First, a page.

Coach: “Pre-season is about getting the boys fit. They’ve been eating Christmas puddings, drinking too many beers with the bros. They’ve basically been lazy buggers. Our pre-season sorts the men from the boys. Shuttles, hine mullas, down-ups. We see who has been doing the work and is keen to impress.”
Interviewer: “How many boys are you getting to practice?”
Coach: “Arrgghhh.... Ummm.... at the moment (start of Febuary), about 10, mostly the young keen ones and fringe players. The older fullas probably won’t come till late March. They’ll be in for a shock when they’re not named in the starting team.”
Is it any wonder why players aren’t turning up to pre-season practice in January / February. It’s hot, they’ve been having a blast with their friends and family and the coach offers up a grueling boot camp that involves running up and down a field for an hour. If you’ve decided to start practice this early in the year, then we have to give them an incentive to be there.
If you’re in the fortunate position of having oodles of players to pick from, then you’re one of the minority. Most coaches face the challenge of coaxing players in. Here’s not how to do it.
1. Do boring as bat shit fitness trainings
2. Threaten non-attendance and poor fitness standards with starting spots.
Practices - mix it up. If you get them laughing and yarning to each other then that will be success. Get the ball involved, play games, have fun, build competition and actually coach the players. Why wait till pre-season games to start implementing how you will play? Start working on it now.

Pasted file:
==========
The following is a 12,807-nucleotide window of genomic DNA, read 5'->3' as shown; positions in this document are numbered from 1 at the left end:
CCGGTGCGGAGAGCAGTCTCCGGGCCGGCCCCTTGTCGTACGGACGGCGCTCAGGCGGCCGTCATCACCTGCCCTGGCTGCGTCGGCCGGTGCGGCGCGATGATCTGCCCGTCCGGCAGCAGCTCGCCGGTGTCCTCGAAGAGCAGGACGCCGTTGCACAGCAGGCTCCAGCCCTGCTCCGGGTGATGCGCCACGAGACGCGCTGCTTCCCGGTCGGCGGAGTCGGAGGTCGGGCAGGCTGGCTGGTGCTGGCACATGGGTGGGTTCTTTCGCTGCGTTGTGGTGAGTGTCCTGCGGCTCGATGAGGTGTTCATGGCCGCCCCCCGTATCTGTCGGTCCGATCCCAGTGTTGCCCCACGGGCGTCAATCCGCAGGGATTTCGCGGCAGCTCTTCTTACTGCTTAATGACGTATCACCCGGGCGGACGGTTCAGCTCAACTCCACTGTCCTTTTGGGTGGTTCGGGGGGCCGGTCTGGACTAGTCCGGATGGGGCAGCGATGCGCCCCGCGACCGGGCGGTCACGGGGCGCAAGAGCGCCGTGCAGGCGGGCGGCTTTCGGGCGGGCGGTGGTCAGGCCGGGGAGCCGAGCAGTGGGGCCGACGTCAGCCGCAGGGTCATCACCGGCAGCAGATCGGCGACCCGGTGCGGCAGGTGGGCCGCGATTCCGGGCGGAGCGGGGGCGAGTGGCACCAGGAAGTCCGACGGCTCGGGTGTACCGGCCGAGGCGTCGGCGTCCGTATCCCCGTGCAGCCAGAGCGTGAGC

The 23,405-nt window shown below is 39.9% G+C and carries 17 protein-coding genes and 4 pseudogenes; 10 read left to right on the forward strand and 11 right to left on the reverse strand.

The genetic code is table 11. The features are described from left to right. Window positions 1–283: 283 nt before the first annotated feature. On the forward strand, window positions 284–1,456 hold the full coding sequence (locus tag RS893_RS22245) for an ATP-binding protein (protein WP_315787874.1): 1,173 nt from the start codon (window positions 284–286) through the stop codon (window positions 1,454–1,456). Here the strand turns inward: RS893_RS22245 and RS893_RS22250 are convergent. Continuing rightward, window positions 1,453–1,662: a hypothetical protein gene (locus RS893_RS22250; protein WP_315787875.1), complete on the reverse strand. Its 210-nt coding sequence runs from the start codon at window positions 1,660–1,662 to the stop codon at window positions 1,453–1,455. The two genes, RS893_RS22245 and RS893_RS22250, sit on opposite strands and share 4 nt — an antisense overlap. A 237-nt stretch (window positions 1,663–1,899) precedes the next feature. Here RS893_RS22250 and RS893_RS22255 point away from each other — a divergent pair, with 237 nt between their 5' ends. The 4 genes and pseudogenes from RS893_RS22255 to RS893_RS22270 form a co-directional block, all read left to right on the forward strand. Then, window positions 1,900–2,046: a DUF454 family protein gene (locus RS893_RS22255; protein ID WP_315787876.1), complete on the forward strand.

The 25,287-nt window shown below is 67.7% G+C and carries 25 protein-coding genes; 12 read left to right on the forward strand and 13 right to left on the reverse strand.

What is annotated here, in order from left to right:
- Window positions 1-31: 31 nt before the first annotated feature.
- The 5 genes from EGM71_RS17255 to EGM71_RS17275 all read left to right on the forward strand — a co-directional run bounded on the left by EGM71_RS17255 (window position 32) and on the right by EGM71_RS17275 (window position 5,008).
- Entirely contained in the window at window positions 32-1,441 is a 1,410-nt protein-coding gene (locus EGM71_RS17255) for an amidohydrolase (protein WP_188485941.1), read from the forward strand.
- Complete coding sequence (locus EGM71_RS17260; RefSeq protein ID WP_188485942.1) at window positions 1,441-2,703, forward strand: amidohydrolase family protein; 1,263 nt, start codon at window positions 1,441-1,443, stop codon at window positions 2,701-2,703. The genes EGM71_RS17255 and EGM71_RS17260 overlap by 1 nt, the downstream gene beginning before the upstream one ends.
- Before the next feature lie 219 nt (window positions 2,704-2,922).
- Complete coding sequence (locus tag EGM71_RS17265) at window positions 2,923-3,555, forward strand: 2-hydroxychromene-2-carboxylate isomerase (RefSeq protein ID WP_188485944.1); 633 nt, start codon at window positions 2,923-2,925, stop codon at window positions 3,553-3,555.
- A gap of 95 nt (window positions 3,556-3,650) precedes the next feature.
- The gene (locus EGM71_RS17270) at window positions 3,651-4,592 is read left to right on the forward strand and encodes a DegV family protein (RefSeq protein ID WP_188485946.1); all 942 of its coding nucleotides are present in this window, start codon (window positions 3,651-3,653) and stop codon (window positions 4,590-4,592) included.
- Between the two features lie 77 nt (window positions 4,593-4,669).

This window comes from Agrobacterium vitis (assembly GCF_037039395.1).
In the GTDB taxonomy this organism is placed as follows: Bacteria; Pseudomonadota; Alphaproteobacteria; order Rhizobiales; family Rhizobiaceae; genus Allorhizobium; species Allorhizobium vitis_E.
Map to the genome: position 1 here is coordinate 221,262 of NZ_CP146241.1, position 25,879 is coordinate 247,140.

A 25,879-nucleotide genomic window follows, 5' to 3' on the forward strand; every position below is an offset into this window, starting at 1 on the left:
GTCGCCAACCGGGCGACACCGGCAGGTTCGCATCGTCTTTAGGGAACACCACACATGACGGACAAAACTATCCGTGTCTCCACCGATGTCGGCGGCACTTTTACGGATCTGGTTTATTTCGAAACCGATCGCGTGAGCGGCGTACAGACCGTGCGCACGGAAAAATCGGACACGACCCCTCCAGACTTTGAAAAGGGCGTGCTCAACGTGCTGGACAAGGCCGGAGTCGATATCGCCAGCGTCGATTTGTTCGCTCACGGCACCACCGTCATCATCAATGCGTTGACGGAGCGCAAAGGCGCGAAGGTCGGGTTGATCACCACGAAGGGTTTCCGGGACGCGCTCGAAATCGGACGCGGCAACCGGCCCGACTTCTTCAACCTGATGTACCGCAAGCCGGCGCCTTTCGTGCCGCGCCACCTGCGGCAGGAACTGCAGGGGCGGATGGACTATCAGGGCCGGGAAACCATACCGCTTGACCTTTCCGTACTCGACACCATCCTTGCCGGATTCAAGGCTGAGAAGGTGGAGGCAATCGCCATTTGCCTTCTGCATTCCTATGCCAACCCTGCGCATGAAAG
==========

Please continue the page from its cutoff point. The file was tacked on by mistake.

Very rarely do players run in straight lines in team sports, so why do this in practice? Create fitness games that replicate your sport. Condition rules that get them moving and encourage work-rate, use large spaces, adapt team sizes - mix in small-sided with large group games.
And we all know that the best player is going to be selected, even if they don’t meet certain fitness standards or turn up to the entirety of pre-season. So be cautious about setting black and white standards around fitness and attendance. Point the finger in before putting them in a box. And besides Jonah might not have got to level 14 in the beep test, but Mike Catt knows that he could offer some magic out there.
Success will be - the players hanging around after practice to chat / socialise + coming back next time. Come on coaches, let’s inspire.